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As of today the number one request for Crystal Reports in Idea Place is to have waterfall charts. Although the waterfall chart is not an available Type in the Chart Expert, this blog post has two sample reports that will help you create your own.

The waterfall chart is a Stacked Bar Type and uses a set of formulae to break out the data into the appropriate bars. The main trick to creating a waterfall chart is to find the previous value of your chart’s Show Value.

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Attached to the blog are two sample reports as mentioned above. To view the reports, extract the contents of the .zip files and change the .txt file extensions to .rpt. The samples were built in Crystal Reports 2013 but should work in several previous versions.

Below are brief outlines of the two methods used in these sample reports and there are more detailed instructions on the reports visible in the Design tab. Please note that this method has been tested in a limited amount of data. If you see an issue where the bars are returning incorrect data for your record set please let me know as changes may have to be made to the report’s formula set.

If you find that the order of your chart is not correct but all of the data is present on your chart, please pay particular attention to the 1_Chart_OnChangeOf formula on your report. Just like any other chart, you need to set the order of the chart using the appropriate formula output. There are instructions in this formula as well.

Method 1: Rolling up Data from an Existing Report and Passing to a Sub-Report

The waterfall chart via sub-report method is aimed at those who have existing reports in which they don’t want to change the data structure.

This method is also for those that are not familiar with writing their own SQL. Given that, there is still a simple Top N Command object in the sub-report which is only used to return dummy data. This method works with several formulae that are added to the existing report and they roll up several string running totals of data which are then passed to the sub-report. The sub-report contains a chart which parses out the sub-report link.

This method is a bit more work than the second method and the chart is a bit more limited as well. The main limitation is that the chart in this method will not produce the summary bars in the middle of the chart. In the screenshot above there are summary / Final bars for 2012 & 2013 which are only available in the method below.

Method 2: Using a Command Object to Create the Appropriate Data for the Waterfall Chart

This is the recommended method to create the waterfall chart as no sub-report is required and it should be easier to build out than the method above.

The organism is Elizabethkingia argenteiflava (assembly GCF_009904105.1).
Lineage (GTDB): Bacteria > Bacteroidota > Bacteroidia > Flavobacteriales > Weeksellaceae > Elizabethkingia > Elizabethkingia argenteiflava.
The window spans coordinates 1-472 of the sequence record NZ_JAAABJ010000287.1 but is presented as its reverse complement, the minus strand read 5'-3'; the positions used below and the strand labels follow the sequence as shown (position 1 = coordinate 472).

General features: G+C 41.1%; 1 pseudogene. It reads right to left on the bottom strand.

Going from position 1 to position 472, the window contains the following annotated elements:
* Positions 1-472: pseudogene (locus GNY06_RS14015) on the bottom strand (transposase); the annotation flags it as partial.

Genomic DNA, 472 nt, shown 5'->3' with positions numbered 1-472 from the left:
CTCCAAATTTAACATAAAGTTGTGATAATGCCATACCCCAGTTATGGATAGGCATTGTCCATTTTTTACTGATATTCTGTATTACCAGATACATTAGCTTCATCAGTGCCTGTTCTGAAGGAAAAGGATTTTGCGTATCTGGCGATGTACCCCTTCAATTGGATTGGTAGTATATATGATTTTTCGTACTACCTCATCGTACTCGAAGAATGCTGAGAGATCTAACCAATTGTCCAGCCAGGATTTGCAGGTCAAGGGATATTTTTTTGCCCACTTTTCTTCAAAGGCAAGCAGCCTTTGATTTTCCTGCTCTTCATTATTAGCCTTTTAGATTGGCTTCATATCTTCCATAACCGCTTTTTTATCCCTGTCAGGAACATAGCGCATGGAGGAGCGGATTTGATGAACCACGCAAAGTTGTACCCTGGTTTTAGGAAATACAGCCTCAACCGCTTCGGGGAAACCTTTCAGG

The Command based method is for those who are more familiar with writing SQL. This method will only work if you are able to return previous values in your query which is done easily via a Lag() function. If your database does not have a Lag() function then returning previous values with a sub-query is a possibility but is not covered in this blog or in the sample reports. A Row_Number() function is also used in the Command object in order to differentiate between what is the regular data (green and red bars) and what is the summary data (blue bars) in the chart.

Like the sub-report method report, the instructions are available on the report itself in the Design tab. The query used to build the sample is pasted below to show that it is fairly simple and is also available in the Design tab. Please note that the query syntax is written in SAP HANA syntax. Your Command syntax may vary. If you wish to learn more about SAP HANA SQL and other HANA functions and features, please visit the SAP HANA Academy.

Note that there are three parts to the query. The first part returns the non-summary or regular data. This data includes an On Change Of value (PERIOD) as well as a Show Value (VALUE) that will be used in the chart. Note that the data for this sample report is aggregate data for each month.

The second part of the query returns the final value of the data set. This final value is identical to the final value returned in the first part. This is done so that the chart will have a final / total bar at the right side.

The third part of the query returns the yearly summary data which is used for the year final bars in the chart. The WHERE clause ensures that we bring back only the value for the 12th month of the year.

SELECT

WFD2.PERIOD,

WFD2.VALUE,

LAG(WFD2.VALUE) over (order by PERIOD) as VALUEPREV,

ROW_NUMBER () over (order by PERIOD) AS ROWNUM

FROM  

CR.WFD2

UNION ALL

SELECT

‘3001-01-01’,

WFD2.VALUE,

0,

0

FROM  

CR.WFD2

WHERE

WFD2.PERIOD = (SELECT MAX(WFD2.PERIOD) FROM CR.WFD2)

UNION ALL

SELECT

WFD2.PERIOD,

WFD2.VALUE,

0,

0

FROM  

CR.WFD2

WHERE

MONTH( WFD2.PERIOD) = 12

I hope that you find this post and the sample reports helpful.

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